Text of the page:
From a small workshop in Shawnigan Lake and a shop in Calgary, Christine Sheu and Kevin Helm shape wood and metal into meticulously crafted furnishings. Driven by the question “can we maintain the personality of that material, but still have the influence of our personality?”, the pair endeavours to honour the materials they use. “The forms really have to work with the materials. That being said, we always like to play with our perceptions of what the materials can do,” says Sheu. The resulting furniture pieces have a sculptural element that elevate them from simply a functional furniture piece to a singularly beautiful object. This is the work of 2point54.
Co-founded by Sheu and Helm, both Product Design graduates of Parsons The New School for Design in New York, the company’s name pays tribute to their Canadian/American heritage; it’s the conversion rate of centimetres to inches. Helm engaged his interest in art and design after working in Oil and Gas Marketing, but for Sheu, a creative career was always in the cards. “I always knew that I wanted to incorporate art into my career. Being from a very academic background, I had a deal with my parents that if I didn’t get into Parsons I would go to business school. So there was an entrepreneurial kind of spirit that has always been there. It just took a little time to realize that product design is the perfect marriage between science, math, art, and business.” Having worked on a variety of projects during school through freelance work, Sheu and Helm realized they both wanted to start their own business. “Furniture just happens to be really close to our hearts, because it’s a lot of engineering and building, and being connected to the materials.”
The partners landed in Victoria after Sheu’s post-graduation visit her boyfriend, photographer Devin Tepleski. “ I’d travelled around the world and started doing freelancing in New York, but I’ve always loved to be surrounded by nature. In NYC it’s hard to get a little parcel of nature. When I visited him here he showed me around; we went to Ucluelet, Tofino, and I just fell in love with the Island. So I made the move with my business partner, who is Calgary born. He always wanted to move to Victoria, so Devin got both Kevin and I in the package.”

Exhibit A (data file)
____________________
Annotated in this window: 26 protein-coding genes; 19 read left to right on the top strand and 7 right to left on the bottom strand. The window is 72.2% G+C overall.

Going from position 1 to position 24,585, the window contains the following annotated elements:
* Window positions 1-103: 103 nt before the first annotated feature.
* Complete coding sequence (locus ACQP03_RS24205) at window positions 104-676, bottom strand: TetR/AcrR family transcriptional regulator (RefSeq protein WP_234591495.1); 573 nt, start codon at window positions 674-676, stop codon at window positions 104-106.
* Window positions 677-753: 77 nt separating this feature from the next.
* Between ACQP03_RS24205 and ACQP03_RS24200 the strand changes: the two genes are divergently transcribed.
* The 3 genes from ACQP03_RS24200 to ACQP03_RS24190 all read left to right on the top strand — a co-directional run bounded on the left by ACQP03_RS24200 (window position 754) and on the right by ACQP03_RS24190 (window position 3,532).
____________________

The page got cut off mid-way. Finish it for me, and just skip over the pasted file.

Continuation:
Their design work is informed by their time in both New York and on the Island. The New York influence is seen in the minimalism of their style, which Sheu describes as “contemporary, very geometric. We really enjoy visual illusions, so when you’re walking around our pieces they’re designed to be seen from every single view. Often times furniture is front view, side view, that’s it. But we like to build it so it doesn’t matter what position you’re looking at it, it’s always interesting.” It is an aesthetic that differs dramatically from what is commonly associated with West Coast design. The coastal influence, while subtle, is present in their work with finishes such as an ebonized stain that imparts a “grey blue, really stormy colour,” very much inspired by the ocean. Sheu is also experimenting with creating dyes from locally forged mushrooms.
There are, however, challenges with working from an Island studio. Some materials can be pricey, aren’t as easily accessed and shipping can be onerous. But for the partners, it’s a worthwhile tradeoff. “When we made the decision to go back to Canada, we knew that we couldn’t get the same prices as we could in the US, however, we knew that this is where we wanted to design, which is the most important part. We want to live here, we like the lifestyle – this is where we feel most inspired. Maybe we aren’t going to grow as fast as we would in New York, but at least we’re living a balanced life.”
For now, Sheu is working from the Island while Helms has landed back in Calgary. Sketches, drawings and renderings go back and forth, with Sheu tackling the woodwork, and Helms fabricating the metal. With many of their clients in Calgary, Sheu is looking to join Helms there for a few years. She will eventually return to the Island to open a second location and, ultimately, expand the business to include additional designers and builders. She would also like to contribute some of her time and design expertise to public realm design.
The partners are currently focusing on their ever-evolving designs, and tackling custom projects. Whatever the challenge, there’s a common thread that binds their work. “For us, the story has always been, what are our values? How can we best express them and be consistent? We’re all about clarity, honesty, and we try to go an extra mile. That’s part of the package — we are taking our time, and making sure that when we build something it lasts.”
“As a product designer, I don’t want to throw things into the materials stream that don’t have a purpose and will end up in the garbage. If you think about a lot of conflict these days, it all stems back to resources. So how can we best use those materials and get what we really need from one piece? Being conscious with all of our design, can we minimize waste? Can we make sure that it survives for a really long time?”
Despite the rigors or running a small, creatively demanding business, within the challenges of partners working from remote locations, Sheu feels fortunate to have the opportunity to pursue her passion. “Sometimes I just take a step back and think ‘I can’t believe we’re actually doing this. We’re physically making something, challenging our minds, and learning new things while working on the business. The best part is, I enjoy each of these individually, and this is my job!“